Wednesday, October 20, 2010

People's Choice

Will called from the road. He, Courtney, Steve and the others are in southern Ohio right now, having circumvented the metro areas. They should be home in a matter of hours, and if they make it safely, we will have our vote for leader. We haven't really decided on a title yet, so for now that's what we're using.

The nomination method has been something of a problem. See, I have always had a problem with the way elections in this country worked before the fall. Not that we have much to worry about as far as special interests and that sort of thing go. But the council has had a lot of discussions about how we should view those who actively seek power. It isn't that wanting to lead is an issue in itself, only that human history is rife with examples of how badly things can go when the power-hungry get what they want.

If you have been reading this blog from the beginning, you saw how it affected someone who didn't even want it. Made them act crazy.

Yours truly, of course.

So, in the spirit of compromise, we came up with a solution. No one from the council wanted to take the job, which is probably a good thing. We are actually thinking that it might be a good idea to forbid anyone on the council from being a candidate in the future, at least when they are actively serving in that capacity.

Sorry, the solution. We decided that anyone who wanted to run had to have thirty signatures for a nomination, and that no one could sign for more than one person. That's all in line with democracy for the most part...but the other bit is that the council interviews every candidate at length, and reserves the right to veto a person's candidacy with a 2/3 majority. We actually haven't had to use that, but since we are all about doing what is best for the group without hanging on to the old ways of doing things, it's a good control for us to avoid trouble.

There was a lot of debate about whether or not to require a nominated person to run and thus serve as leader if elected, whether they wanted to or not. This sounds sort of bad, I know, very restrictive. But the idea has some merit. Anyone who actually managed to get nominated, pass the council, and win the majority is probably someone who has a level head, good decision making skills, and thinks on their feet well. In addition, it would give that person a lot of perspective on how difficult it is to run this place, to make the sort of choices we must face in order to survive and thrive.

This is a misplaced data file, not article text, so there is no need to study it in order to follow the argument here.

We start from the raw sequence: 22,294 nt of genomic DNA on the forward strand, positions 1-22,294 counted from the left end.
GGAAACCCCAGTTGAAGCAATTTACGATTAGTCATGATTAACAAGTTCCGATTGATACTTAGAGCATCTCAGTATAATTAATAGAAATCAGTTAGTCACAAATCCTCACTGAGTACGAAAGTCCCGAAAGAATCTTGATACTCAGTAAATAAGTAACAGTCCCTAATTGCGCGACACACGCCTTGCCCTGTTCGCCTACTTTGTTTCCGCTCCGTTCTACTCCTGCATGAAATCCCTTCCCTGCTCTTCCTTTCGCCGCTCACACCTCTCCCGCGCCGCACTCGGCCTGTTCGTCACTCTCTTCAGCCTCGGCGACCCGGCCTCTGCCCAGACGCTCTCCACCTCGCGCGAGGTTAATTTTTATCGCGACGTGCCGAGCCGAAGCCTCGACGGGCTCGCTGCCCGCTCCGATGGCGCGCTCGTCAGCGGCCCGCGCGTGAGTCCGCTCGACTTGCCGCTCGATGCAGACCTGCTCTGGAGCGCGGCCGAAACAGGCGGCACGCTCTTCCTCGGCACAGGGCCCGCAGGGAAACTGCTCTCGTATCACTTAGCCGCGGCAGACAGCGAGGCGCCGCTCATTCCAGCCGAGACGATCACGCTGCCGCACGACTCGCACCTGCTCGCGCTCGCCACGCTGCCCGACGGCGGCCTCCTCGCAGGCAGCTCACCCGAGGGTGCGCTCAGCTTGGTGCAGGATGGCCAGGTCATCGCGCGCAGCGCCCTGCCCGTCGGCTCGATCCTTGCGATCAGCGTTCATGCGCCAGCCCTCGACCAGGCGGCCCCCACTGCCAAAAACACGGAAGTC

And that attitude, one would hope, would persist well after a person's term of service is up. That it would spread a general sense of understanding to those a former leader encounters and talks to. In short, that each person who has done the job would act as an ambassador to all others, helping create a greater peace.

That was my hope, anyway. But in the end we voted on it and that idea failed. Maybe it will come up again sometime if this election gives us problems, but for now it's shelved.

Oh, and the last bit. Just like governors and presidents, our leader has a second in command that gets voted in with him, who will serve as leader until and ONLY until a new election can be organized and new candidates chosen. While some folks see this as unnecessary bureaucracy, it isn't something that is up for debate. We voted on it and we were unanimous, because there has to be structure, and someone to take the wheel in case of tragedy.

So that's it. I won't be going into details today about who the candidates are, as you wouldn't know most of them. And because I have been asked nicely not to give out any information about who our potential leaders are, even their names. I promise to report the results when we get them.

But I will say this: it will be interesting, any way it goes.

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